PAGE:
Let’s start with the premises. Russian foreign policy has been deviating from the value dimension for quite a long time. A certain surge occurred in the early 1990s with the idea that Russia’s values were converging with those of the West. But by the second half of the 1990s, there was a clear departure from liberal idealism towards pragmatic realism. In the early 2000s, realism finally took root in Russian doctrines. We viewed security and foreign policy in terms of specific material threats. On this basis, interaction with external forces, including the West, was built. The realism of Russian thinking was determined, on the one hand, by fatigue from the excessive ideologisation of Soviet foreign policy, and, on the other hand, by quick disappointment in political rapprochement with the West and the understanding that declarations of common values do not necessarily mean avoiding competition.

Western foreign policy, on the other hand, retained its ideological burden. Russia quickly returned to the ranks of the “significant others”. That is, it again became a reference point against which the Western identity was built. New residents of the “Western House” from the countries of Central and Eastern Europe played a role here. For them, the formation of a new identity was a particularly important task, and opposing the former “empire” was a convenient political technology. This process began long before the events in Crimea in 2014. Voices about Russian authoritarianism, expansionism, etc. began to be heard back in the early 2000s, paradoxically adjacent to statements about the inevitable extinction of the once-mighty power. Identity games have also become a political technology in the post-Soviet space. The notorious “colour revolutions” unfolded, among other things, on the basis of the opposition’s concept of “modern West vs. backward Russia”.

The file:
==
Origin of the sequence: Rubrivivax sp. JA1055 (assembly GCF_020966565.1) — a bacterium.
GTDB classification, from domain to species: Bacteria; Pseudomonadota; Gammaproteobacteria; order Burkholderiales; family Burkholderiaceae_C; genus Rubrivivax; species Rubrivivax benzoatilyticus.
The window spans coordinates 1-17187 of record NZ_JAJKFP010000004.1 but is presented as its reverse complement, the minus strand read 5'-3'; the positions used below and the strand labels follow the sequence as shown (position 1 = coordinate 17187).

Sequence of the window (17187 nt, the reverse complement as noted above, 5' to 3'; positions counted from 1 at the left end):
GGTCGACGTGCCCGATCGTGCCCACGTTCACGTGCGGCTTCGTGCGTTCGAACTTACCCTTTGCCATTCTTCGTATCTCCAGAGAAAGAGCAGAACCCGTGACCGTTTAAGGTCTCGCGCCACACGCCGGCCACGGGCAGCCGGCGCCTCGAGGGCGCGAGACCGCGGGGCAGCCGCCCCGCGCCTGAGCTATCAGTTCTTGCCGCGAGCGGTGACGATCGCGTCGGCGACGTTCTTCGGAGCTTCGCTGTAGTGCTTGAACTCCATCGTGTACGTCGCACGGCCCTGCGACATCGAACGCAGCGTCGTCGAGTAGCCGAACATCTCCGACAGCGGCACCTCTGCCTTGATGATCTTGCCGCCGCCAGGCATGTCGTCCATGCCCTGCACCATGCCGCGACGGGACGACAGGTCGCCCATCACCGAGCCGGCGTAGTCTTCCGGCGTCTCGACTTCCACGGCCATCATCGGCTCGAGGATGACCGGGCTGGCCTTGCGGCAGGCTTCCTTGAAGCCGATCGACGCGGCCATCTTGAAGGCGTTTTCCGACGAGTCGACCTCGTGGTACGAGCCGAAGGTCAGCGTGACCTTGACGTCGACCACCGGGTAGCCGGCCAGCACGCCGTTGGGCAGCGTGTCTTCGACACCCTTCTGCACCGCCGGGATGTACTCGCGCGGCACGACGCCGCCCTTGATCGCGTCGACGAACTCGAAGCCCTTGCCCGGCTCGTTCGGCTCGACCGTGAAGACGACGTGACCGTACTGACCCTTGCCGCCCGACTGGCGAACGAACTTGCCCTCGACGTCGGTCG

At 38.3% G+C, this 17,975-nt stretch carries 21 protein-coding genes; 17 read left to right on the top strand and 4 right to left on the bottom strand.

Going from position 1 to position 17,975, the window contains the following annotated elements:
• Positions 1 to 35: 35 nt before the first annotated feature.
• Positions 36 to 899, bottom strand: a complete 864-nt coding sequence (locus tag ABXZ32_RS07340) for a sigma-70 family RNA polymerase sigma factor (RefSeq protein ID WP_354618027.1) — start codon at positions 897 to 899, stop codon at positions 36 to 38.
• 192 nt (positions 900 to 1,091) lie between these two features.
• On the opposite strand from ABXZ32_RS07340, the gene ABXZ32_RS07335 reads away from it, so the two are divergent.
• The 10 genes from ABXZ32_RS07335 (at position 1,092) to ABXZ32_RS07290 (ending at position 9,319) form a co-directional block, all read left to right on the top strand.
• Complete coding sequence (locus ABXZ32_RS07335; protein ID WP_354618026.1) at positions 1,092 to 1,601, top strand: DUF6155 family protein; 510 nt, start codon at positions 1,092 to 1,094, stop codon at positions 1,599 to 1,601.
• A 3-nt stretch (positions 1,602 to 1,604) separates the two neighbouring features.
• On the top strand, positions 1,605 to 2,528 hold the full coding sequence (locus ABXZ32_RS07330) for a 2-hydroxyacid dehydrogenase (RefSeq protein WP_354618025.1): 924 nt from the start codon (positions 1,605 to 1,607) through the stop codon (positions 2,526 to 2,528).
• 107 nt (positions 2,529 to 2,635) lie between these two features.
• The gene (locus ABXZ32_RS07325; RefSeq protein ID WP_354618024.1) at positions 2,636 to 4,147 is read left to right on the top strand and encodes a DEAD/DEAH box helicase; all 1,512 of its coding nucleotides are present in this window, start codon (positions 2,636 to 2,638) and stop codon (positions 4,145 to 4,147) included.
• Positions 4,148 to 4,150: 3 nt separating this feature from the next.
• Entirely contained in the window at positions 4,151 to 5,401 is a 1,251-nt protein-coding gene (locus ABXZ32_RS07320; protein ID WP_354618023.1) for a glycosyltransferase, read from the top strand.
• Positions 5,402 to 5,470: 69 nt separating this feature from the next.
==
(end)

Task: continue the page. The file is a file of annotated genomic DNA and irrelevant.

In Russia itself, positioning the West as a “significant other” was initially the lot of the opposition. In the 1990s, both the left and the right built their election campaigns on it. The former exploited nostalgia for Soviet times, the latter exploited the demand for “geopolitical” revenge. In the 2000s, such a narrative partly moved to the level of state policy, although it did not reach the level of open opposition between value models. The process accelerated after 2014, but even then, the value component of the Russian approach to the West was noticeably less significant in comparison with the narratives of individual Western countries and organisations. In 2021, the value load of Russian strategic thinking approached the Western one. What used to sound veiled and had remained between the lines is now called by its proper names. At the same time, the core values proposed by the new Strategy will face several conceptual problems.